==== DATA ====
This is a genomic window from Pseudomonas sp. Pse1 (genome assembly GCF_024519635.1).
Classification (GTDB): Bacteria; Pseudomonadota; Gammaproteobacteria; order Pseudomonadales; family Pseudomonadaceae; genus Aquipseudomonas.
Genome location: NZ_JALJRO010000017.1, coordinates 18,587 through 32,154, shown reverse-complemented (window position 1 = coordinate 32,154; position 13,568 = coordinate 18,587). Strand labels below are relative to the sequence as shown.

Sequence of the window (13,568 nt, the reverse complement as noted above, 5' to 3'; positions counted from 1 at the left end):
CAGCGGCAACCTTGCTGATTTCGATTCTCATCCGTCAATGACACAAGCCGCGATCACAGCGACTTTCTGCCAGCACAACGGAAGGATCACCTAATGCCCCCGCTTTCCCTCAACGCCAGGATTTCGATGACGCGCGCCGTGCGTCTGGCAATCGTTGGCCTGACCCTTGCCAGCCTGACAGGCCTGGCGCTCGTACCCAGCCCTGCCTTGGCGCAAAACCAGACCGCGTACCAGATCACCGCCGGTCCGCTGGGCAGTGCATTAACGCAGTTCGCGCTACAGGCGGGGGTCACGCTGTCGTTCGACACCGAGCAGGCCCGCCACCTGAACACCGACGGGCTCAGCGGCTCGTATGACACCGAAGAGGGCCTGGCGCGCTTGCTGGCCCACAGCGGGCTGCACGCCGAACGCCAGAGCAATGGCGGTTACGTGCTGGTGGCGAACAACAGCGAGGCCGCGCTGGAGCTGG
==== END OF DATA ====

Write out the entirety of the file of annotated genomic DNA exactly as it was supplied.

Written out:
This is a genomic window from Pseudomonas sp. Pse1 (genome assembly GCF_024519635.1).
Classification (GTDB): Bacteria; Pseudomonadota; Gammaproteobacteria; order Pseudomonadales; family Pseudomonadaceae; genus Aquipseudomonas.
Genome location: NZ_JALJRO010000017.1, coordinates 18,587 through 32,154, shown reverse-complemented (window position 1 = coordinate 32,154; position 13,568 = coordinate 18,587). Strand labels below are relative to the sequence as shown.

Sequence of the window (13,568 nt, the reverse complement as noted above, 5' to 3'; positions counted from 1 at the left end):
CAGCGGCAACCTTGCTGATTTCGATTCTCATCCGTCAATGACACAAGCCGCGATCACAGCGACTTTCTGCCAGCACAACGGAAGGATCACCTAATGCCCCCGCTTTCCCTCAACGCCAGGATTTCGATGACGCGCGCCGTGCGTCTGGCAATCGTTGGCCTGACCCTTGCCAGCCTGACAGGCCTGGCGCTCGTACCCAGCCCTGCCTTGGCGCAAAACCAGACCGCGTACCAGATCACCGCCGGTCCGCTGGGCAGTGCATTAACGCAGTTCGCGCTACAGGCGGGGGTCACGCTGTCGTTCGACACCGAGCAGGCCCGCCACCTGAACACCGACGGGCTCAGCGGCTCGTATGACACCGAAGAGGGCCTGGCGCGCTTGCTGGCCCACAGCGGGCTGCACGCCGAACGCCAGAGCAATGGCGGTTACGTGCTGGTGGCGAACAACAGCGAGGCCGCGCTGGAGCTGG